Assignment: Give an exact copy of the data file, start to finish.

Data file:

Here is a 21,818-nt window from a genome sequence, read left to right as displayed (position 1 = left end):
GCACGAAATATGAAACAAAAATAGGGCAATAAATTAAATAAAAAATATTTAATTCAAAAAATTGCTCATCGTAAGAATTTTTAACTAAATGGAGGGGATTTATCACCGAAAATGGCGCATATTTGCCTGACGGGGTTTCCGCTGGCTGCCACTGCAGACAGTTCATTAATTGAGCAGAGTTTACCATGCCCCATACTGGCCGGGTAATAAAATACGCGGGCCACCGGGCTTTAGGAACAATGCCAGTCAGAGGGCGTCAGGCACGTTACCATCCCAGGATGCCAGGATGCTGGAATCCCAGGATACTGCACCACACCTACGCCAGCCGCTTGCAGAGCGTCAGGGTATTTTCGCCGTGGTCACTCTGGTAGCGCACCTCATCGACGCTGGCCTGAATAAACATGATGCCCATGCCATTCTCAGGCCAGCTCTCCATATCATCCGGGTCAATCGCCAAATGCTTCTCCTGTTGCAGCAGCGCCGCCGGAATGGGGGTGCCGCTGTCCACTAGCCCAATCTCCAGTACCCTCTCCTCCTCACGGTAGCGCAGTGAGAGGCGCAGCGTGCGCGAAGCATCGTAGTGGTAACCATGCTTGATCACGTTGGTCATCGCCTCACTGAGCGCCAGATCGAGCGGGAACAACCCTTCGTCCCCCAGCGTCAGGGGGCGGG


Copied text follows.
Here is a 21,818-nt window from a genome sequence, read left to right as displayed (position 1 = left end):
GCACGAAATATGAAACAAAAATAGGGCAATAAATTAAATAAAAAATATTTAATTCAAAAAATTGCTCATCGTAAGAATTTTTAACTAAATGGAGGGGATTTATCACCGAAAATGGCGCATATTTGCCTGACGGGGTTTCCGCTGGCTGCCACTGCAGACAGTTCATTAATTGAGCAGAGTTTACCATGCCCCATACTGGCCGGGTAATAAAATACGCGGGCCACCGGGCTTTAGGAACAATGCCAGTCAGAGGGCGTCAGGCACGTTACCATCCCAGGATGCCAGGATGCTGGAATCCCAGGATACTGCACCACACCTACGCCAGCCGCTTGCAGAGCGTCAGGGTATTTTCGCCGTGGTCACTCTGGTAGCGCACCTCATCGACGCTGGCCTGAATAAACATGATGCCCATGCCATTCTCAGGCCAGCTCTCCATATCATCCGGGTCAATCGCCAAATGCTTCTCCTGTTGCAGCAGCGCCGCCGGAATGGGGGTGCCGCTGTCCACTAGCCCAATCTCCAGTACCCTCTCCTCCTCACGGTAGCGCAGTGAGAGGCGCAGCGTGCGCGAAGCATCGTAGTGGTAACCATGCTTGATCACGTTGGTCATCGCCTCACTGAGCGCCAGATCGAGCGGGAACAACCCTTCGTCCCCCAGCGTCAGGGGGCGGG